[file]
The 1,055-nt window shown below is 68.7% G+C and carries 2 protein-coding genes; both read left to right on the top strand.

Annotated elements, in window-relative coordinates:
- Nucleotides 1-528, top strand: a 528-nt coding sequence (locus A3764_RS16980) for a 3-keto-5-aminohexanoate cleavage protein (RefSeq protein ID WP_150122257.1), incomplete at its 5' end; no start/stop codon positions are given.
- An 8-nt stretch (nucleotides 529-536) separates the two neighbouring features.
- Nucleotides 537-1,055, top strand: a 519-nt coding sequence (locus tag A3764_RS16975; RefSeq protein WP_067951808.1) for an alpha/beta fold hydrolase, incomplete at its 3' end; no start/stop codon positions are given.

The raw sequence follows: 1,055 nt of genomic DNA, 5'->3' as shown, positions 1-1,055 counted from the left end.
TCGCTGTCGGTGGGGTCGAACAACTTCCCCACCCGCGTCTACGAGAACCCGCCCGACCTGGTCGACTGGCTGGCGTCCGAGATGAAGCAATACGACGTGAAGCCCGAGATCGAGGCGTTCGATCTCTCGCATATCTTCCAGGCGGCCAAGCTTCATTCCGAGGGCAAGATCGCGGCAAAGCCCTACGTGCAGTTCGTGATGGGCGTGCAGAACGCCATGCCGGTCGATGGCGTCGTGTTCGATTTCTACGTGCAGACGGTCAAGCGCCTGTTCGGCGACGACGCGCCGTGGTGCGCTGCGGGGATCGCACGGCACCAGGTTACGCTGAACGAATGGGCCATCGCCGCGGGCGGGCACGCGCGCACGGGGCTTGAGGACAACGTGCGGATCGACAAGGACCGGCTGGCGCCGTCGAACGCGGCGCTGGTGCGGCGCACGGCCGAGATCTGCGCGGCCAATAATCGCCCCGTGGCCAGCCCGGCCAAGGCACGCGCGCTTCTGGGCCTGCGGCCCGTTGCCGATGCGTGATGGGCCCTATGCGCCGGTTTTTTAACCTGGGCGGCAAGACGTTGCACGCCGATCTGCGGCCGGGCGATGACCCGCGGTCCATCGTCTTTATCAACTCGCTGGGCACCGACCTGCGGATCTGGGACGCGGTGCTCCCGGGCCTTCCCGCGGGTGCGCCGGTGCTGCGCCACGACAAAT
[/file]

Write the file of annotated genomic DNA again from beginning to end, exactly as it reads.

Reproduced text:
The 1,055-nt window shown below is 68.7% G+C and carries 2 protein-coding genes; both read left to right on the top strand.

Annotated elements, in window-relative coordinates:
- Nucleotides 1-528, top strand: a 528-nt coding sequence (locus A3764_RS16980) for a 3-keto-5-aminohexanoate cleavage protein (RefSeq protein ID WP_150122257.1), incomplete at its 5' end; no start/stop codon positions are given.
- An 8-nt stretch (nucleotides 529-536) separates the two neighbouring features.
- Nucleotides 537-1,055, top strand: a 519-nt coding sequence (locus tag A3764_RS16975; RefSeq protein WP_067951808.1) for an alpha/beta fold hydrolase, incomplete at its 3' end; no start/stop codon positions are given.

The raw sequence follows: 1,055 nt of genomic DNA, 5'->3' as shown, positions 1-1,055 counted from the left end.
TCGCTGTCGGTGGGGTCGAACAACTTCCCCACCCGCGTCTACGAGAACCCGCCCGACCTGGTCGACTGGCTGGCGTCCGAGATGAAGCAATACGACGTGAAGCCCGAGATCGAGGCGTTCGATCTCTCGCATATCTTCCAGGCGGCCAAGCTTCATTCCGAGGGCAAGATCGCGGCAAAGCCCTACGTGCAGTTCGTGATGGGCGTGCAGAACGCCATGCCGGTCGATGGCGTCGTGTTCGATTTCTACGTGCAGACGGTCAAGCGCCTGTTCGGCGACGACGCGCCGTGGTGCGCTGCGGGGATCGCACGGCACCAGGTTACGCTGAACGAATGGGCCATCGCCGCGGGCGGGCACGCGCGCACGGGGCTTGAGGACAACGTGCGGATCGACAAGGACCGGCTGGCGCCGTCGAACGCGGCGCTGGTGCGGCGCACGGCCGAGATCTGCGCGGCCAATAATCGCCCCGTGGCCAGCCCGGCCAAGGCACGCGCGCTTCTGGGCCTGCGGCCCGTTGCCGATGCGTGATGGGCCCTATGCGCCGGTTTTTTAACCTGGGCGGCAAGACGTTGCACGCCGATCTGCGGCCGGGCGATGACCCGCGGTCCATCGTCTTTATCAACTCGCTGGGCACCGACCTGCGGATCTGGGACGCGGTGCTCCCGGGCCTTCCCGCGGGTGCGCCGGTGCTGCGCCACGACAAAT